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One-stop shop: Engineering Database launched

Sabina Griffith

The Engineering Database passed its first test at this week's Configuration Management Working Group meeting organized by Chul Hyung Lee, ITER Configuration Control Manager. (Click to view larger version...)
The Engineering Database passed its first test at this week's Configuration Management Working Group meeting organized by Chul Hyung Lee, ITER Configuration Control Manager.
On 29 February, a new tool was launched that will help to improve and facilitate the way a huge amount of data is managed within the ITER project.

The genesis of the Engineering Database—a project led by Ken Blackler, head of ITER's Assembly & Operations Division—involved collaboration over the past year between ITER's Project Information Section (IT), the Design Office, Technical Integration Division, and Department of Safety, Quality & Security, as well as extensive participation by representative end users.

"The goal of the Engineering Database is to create a one-stop shop where all the ITER data that you can imagine is stored, organized and updated in an automated manner," explains Stefano Chiocchio, head of ITER's Technical Integration Division. "Before we launched this database I spent much of my days answering emails from colleagues and collaborators seeking technical information such as the temperature in a particular room. Finding the answer meant a time-consuming search for the right document, and further time spent verifying that the information was up-to-date. The new Engineering Database will put an end to this confusion."
 
The Engineering Database will allow all 7000 users and customers who need to put their hands on ITER data fast access to answers. In its final version, it will offer complete, lifecycle documentation for the project.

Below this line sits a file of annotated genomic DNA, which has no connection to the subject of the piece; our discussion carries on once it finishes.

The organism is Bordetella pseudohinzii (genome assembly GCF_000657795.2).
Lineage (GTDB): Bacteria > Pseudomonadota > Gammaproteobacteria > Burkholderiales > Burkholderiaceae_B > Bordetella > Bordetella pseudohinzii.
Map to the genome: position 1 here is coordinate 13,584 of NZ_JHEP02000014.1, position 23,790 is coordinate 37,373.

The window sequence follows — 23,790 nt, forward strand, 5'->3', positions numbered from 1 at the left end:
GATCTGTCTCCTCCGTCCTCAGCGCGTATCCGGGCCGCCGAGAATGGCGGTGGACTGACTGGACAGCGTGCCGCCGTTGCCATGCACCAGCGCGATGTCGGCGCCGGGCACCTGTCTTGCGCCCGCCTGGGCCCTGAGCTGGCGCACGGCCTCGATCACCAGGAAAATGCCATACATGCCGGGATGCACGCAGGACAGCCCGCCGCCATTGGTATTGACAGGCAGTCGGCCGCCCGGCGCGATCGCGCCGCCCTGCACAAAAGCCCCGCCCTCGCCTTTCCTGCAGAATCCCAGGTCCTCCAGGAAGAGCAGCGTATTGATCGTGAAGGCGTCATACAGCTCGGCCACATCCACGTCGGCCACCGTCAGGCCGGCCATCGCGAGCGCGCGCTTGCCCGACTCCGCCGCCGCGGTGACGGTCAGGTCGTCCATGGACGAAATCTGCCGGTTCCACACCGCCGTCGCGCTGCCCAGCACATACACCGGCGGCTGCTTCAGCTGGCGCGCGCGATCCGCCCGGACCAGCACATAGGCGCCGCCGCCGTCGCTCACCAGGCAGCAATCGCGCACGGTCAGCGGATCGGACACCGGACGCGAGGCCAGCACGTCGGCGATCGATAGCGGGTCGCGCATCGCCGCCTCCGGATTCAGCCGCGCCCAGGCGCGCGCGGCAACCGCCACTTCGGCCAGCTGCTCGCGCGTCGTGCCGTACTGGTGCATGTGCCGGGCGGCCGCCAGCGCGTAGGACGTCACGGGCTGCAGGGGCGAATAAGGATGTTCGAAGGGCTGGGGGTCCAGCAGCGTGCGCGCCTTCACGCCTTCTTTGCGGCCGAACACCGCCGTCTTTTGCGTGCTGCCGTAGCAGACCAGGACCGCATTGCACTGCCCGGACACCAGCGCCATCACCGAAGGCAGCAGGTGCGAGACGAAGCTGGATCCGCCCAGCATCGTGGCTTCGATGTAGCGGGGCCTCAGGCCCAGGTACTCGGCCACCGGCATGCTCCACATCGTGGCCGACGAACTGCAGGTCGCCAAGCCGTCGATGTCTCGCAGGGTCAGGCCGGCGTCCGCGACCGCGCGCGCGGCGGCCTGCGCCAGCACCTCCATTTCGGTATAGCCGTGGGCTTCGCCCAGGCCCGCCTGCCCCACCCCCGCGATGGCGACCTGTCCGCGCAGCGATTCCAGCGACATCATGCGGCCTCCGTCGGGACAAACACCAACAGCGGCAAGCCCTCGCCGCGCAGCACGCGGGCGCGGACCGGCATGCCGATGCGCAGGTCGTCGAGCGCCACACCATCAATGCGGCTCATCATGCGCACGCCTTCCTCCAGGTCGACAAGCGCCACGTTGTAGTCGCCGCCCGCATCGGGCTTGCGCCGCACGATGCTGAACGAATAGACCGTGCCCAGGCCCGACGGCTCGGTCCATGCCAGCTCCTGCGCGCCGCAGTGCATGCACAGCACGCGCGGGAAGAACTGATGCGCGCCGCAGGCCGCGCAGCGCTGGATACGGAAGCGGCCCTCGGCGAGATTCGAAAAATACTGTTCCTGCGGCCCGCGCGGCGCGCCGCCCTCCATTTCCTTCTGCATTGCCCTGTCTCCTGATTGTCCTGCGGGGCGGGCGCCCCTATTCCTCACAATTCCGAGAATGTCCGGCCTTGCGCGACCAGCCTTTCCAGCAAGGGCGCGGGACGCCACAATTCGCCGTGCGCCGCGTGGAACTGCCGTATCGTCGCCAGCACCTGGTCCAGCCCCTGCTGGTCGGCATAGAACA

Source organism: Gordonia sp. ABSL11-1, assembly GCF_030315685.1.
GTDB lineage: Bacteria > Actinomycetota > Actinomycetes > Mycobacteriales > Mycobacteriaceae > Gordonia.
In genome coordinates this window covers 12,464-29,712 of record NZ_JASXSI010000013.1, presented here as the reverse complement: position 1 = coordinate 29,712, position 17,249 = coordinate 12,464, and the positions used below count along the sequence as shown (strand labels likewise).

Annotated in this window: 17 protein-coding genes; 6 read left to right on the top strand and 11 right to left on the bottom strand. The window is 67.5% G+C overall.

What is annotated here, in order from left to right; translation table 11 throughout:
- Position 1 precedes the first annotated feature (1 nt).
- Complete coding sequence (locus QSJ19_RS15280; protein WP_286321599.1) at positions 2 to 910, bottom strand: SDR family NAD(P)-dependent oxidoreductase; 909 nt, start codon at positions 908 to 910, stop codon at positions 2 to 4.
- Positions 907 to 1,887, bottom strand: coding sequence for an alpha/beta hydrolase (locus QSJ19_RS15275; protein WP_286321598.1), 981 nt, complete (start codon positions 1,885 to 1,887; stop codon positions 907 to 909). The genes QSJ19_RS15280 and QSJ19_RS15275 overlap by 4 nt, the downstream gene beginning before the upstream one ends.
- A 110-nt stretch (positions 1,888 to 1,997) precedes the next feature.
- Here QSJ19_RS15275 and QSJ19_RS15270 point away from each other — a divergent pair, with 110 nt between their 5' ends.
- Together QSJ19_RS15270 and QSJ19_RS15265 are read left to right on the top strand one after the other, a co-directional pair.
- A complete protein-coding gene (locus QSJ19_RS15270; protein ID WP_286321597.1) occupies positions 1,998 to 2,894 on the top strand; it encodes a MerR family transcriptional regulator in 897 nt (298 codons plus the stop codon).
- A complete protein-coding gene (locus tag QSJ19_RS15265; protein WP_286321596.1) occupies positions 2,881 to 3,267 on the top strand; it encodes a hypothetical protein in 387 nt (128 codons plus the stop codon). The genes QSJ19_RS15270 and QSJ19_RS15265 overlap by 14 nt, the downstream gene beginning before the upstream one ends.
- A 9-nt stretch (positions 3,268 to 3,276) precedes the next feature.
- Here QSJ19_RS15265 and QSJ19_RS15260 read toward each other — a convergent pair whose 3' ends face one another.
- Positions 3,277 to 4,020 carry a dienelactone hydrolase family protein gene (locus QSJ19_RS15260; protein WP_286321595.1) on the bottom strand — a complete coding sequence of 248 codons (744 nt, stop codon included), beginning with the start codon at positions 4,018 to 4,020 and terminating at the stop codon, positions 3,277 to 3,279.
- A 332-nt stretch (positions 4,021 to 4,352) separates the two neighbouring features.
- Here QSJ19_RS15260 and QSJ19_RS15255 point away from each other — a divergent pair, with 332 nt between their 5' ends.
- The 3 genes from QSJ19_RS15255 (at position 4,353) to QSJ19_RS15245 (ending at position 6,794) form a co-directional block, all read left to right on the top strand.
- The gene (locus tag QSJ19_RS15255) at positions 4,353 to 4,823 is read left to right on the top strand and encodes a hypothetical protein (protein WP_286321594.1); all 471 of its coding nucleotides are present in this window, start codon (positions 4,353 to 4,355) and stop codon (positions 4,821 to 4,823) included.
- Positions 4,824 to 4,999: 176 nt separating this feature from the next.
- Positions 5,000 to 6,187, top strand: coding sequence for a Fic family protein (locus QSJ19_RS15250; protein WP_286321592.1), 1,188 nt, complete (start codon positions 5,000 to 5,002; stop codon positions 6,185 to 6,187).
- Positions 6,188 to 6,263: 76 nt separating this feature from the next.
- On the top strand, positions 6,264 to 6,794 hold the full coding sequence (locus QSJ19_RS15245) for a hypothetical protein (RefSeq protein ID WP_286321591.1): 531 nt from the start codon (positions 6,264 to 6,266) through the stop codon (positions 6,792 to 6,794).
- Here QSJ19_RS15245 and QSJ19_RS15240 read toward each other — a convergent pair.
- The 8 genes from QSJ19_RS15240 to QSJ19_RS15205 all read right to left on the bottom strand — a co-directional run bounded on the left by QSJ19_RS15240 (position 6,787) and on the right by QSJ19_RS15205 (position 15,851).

"In the beginning we thought we might be able to work with a commercial solution, and not 'reinvent the wheel,'" says Vijay Patel who, together with Carlo Capuano, was in charge of the technical development of the database. "But the fact that contributors are situated all over the world makes the ITER case a unique one. We dropped the idea of a commercial solution and developed our own ... not always an easy task in this multinational, complex project!"

A special feature of the Engineering Database is its direct link to the Design Office's ENOVIA database that stores CAD models. Whenever a drawing or a model is updated in ENOVIA, the data in the Engineering Database is updated in parallel. A special viewing tool will also allow the user to open the required model or drawing directly.

The database passed its "baptism by fire" this week during the Configuration Management Working Group meeting. Each Domestic Agency had sent technical officers to hear how the Engineering Database will improve future cooperation. All agreed that the implementation of the database, in close collaboration with the Domestic Agencies, will help to clarify the interfaces that impact the Domestic Agencies and their suppliers.

The challenge ahead? Uploading the millions of pieces of data as ITER designs are being completed and the construction work begins ...


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